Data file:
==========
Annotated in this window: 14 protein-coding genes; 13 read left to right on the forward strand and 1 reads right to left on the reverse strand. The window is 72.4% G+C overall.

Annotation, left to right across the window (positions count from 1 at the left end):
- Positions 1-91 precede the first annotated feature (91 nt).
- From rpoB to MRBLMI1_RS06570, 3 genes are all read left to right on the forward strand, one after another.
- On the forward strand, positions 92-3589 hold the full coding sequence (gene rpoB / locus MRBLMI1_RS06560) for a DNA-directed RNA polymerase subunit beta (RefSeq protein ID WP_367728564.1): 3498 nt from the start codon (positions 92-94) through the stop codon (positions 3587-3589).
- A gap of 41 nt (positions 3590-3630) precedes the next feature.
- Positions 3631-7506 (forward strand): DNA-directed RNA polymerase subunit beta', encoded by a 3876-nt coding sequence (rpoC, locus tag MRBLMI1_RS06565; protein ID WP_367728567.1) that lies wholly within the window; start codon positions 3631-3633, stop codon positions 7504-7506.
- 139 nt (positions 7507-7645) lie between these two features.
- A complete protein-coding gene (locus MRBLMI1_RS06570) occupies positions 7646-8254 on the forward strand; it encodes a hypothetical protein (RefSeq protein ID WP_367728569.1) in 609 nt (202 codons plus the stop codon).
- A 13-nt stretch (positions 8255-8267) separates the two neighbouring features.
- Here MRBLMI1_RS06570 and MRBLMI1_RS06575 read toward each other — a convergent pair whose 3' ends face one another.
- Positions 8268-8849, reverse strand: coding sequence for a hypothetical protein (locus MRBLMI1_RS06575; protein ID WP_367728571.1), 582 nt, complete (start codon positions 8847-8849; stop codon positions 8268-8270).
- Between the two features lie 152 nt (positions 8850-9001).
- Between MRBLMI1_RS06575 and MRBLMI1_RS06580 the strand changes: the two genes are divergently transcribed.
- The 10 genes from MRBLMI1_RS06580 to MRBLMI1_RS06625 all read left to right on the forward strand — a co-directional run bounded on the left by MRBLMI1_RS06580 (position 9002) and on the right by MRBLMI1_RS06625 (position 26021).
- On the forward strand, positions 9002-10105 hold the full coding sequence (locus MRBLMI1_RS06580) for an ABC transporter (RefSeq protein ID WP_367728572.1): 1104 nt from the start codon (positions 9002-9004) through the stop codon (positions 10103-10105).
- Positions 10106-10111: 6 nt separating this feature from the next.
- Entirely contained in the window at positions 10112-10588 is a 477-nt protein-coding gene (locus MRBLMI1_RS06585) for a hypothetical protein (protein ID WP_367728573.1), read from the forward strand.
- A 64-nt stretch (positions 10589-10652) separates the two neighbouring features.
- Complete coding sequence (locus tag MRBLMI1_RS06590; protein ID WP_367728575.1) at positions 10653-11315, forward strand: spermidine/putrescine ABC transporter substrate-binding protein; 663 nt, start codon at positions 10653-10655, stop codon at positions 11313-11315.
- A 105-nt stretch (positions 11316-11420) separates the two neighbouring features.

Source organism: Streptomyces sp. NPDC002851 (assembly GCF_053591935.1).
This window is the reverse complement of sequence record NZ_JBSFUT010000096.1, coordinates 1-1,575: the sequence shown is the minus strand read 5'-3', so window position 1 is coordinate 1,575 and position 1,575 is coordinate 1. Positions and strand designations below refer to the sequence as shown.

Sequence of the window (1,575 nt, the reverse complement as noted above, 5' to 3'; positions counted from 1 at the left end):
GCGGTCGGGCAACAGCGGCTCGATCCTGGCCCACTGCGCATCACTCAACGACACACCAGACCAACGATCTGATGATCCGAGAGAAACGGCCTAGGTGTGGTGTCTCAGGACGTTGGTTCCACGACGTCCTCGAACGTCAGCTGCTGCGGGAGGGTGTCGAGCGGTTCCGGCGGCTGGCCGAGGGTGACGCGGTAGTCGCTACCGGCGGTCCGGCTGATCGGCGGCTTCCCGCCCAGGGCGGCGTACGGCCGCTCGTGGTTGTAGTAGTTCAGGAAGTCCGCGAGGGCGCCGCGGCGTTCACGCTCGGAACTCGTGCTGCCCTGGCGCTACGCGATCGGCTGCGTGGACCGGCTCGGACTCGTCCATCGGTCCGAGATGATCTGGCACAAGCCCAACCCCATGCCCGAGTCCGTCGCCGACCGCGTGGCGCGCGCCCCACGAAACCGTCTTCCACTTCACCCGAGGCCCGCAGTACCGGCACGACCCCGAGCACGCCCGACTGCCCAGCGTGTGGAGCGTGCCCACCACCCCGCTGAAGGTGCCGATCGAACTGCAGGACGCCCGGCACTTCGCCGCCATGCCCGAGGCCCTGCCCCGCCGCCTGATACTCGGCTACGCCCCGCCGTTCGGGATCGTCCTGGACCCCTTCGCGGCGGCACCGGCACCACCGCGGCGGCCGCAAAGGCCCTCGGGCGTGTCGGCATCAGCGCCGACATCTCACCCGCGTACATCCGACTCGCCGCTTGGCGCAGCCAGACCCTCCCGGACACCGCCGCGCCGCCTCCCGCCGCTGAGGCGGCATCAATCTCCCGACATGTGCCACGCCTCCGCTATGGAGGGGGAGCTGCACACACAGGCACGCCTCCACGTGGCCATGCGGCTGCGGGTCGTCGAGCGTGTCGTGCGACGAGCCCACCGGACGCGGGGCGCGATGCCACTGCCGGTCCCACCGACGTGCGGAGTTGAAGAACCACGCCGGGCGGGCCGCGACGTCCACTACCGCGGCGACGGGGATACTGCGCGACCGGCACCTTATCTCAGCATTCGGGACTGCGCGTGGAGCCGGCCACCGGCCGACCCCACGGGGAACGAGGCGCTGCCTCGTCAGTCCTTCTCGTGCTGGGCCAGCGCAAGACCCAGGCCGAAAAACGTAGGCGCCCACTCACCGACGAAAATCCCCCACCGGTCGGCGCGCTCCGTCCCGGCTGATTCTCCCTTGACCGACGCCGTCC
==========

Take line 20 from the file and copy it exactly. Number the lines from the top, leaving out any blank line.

- Complete coding sequence (locus tag MRBLMI1_RS06590; protein ID WP_367728575.1) at positions 10653-11315, forward strand: spermidine/putrescine ABC transporter substrate-binding protein; 663 nt, start codon at positions 10653-10655, stop codon at positions 11313-11315.